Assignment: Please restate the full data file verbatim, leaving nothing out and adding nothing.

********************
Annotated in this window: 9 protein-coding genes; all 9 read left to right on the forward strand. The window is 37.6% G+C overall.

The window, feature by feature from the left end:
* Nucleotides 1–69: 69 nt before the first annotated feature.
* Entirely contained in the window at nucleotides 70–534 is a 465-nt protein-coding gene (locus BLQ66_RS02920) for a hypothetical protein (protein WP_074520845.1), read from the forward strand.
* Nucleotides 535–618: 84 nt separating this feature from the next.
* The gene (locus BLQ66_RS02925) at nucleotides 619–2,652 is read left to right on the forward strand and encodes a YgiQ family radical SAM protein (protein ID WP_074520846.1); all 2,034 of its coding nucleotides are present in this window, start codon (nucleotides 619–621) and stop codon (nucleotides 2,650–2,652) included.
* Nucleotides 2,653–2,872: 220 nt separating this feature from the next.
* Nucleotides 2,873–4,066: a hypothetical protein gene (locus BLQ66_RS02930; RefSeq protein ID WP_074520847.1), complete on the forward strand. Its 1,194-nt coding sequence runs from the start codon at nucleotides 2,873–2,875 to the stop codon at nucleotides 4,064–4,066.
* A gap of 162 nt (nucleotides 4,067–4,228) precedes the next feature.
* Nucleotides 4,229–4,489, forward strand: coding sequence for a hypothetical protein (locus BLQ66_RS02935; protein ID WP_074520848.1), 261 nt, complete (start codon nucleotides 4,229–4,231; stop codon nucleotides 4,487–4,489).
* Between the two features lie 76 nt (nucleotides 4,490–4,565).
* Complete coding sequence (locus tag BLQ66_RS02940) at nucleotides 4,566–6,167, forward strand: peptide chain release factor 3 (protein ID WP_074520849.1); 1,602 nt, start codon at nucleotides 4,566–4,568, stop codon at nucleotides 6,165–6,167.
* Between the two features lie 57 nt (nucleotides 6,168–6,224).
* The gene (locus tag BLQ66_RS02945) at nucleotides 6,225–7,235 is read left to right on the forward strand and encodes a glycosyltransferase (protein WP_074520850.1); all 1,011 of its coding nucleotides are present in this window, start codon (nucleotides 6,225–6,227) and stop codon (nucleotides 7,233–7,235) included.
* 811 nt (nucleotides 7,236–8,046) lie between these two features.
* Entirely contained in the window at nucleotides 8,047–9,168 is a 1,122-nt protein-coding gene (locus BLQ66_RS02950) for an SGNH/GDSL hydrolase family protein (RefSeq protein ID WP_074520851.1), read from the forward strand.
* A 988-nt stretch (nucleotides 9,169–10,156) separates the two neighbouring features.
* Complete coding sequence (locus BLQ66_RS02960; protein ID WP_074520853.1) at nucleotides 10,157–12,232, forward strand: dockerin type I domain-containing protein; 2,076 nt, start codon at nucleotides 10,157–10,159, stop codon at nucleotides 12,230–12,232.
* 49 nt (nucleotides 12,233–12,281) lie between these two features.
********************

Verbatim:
Annotated in this window: 9 protein-coding genes; all 9 read left to right on the forward strand. The window is 37.6% G+C overall.

The window, feature by feature from the left end:
* Nucleotides 1–69: 69 nt before the first annotated feature.
* Entirely contained in the window at nucleotides 70–534 is a 465-nt protein-coding gene (locus BLQ66_RS02920) for a hypothetical protein (protein WP_074520845.1), read from the forward strand.
* Nucleotides 535–618: 84 nt separating this feature from the next.
* The gene (locus BLQ66_RS02925) at nucleotides 619–2,652 is read left to right on the forward strand and encodes a YgiQ family radical SAM protein (protein ID WP_074520846.1); all 2,034 of its coding nucleotides are present in this window, start codon (nucleotides 619–621) and stop codon (nucleotides 2,650–2,652) included.
* Nucleotides 2,653–2,872: 220 nt separating this feature from the next.
* Nucleotides 2,873–4,066: a hypothetical protein gene (locus BLQ66_RS02930; RefSeq protein ID WP_074520847.1), complete on the forward strand. Its 1,194-nt coding sequence runs from the start codon at nucleotides 2,873–2,875 to the stop codon at nucleotides 4,064–4,066.
* A gap of 162 nt (nucleotides 4,067–4,228) precedes the next feature.
* Nucleotides 4,229–4,489, forward strand: coding sequence for a hypothetical protein (locus BLQ66_RS02935; protein ID WP_074520848.1), 261 nt, complete (start codon nucleotides 4,229–4,231; stop codon nucleotides 4,487–4,489).
* Between the two features lie 76 nt (nucleotides 4,490–4,565).
* Complete coding sequence (locus tag BLQ66_RS02940) at nucleotides 4,566–6,167, forward strand: peptide chain release factor 3 (protein ID WP_074520849.1); 1,602 nt, start codon at nucleotides 4,566–4,568, stop codon at nucleotides 6,165–6,167.
* Between the two features lie 57 nt (nucleotides 6,168–6,224).
* The gene (locus tag BLQ66_RS02945) at nucleotides 6,225–7,235 is read left to right on the forward strand and encodes a glycosyltransferase (protein WP_074520850.1); all 1,011 of its coding nucleotides are present in this window, start codon (nucleotides 6,225–6,227) and stop codon (nucleotides 7,233–7,235) included.
* 811 nt (nucleotides 7,236–8,046) lie between these two features.
* Entirely contained in the window at nucleotides 8,047–9,168 is a 1,122-nt protein-coding gene (locus BLQ66_RS02950) for an SGNH/GDSL hydrolase family protein (RefSeq protein ID WP_074520851.1), read from the forward strand.
* A 988-nt stretch (nucleotides 9,169–10,156) separates the two neighbouring features.
* Complete coding sequence (locus BLQ66_RS02960; protein ID WP_074520853.1) at nucleotides 10,157–12,232, forward strand: dockerin type I domain-containing protein; 2,076 nt, start codon at nucleotides 10,157–10,159, stop codon at nucleotides 12,230–12,232.
* 49 nt (nucleotides 12,233–12,281) lie between these two features.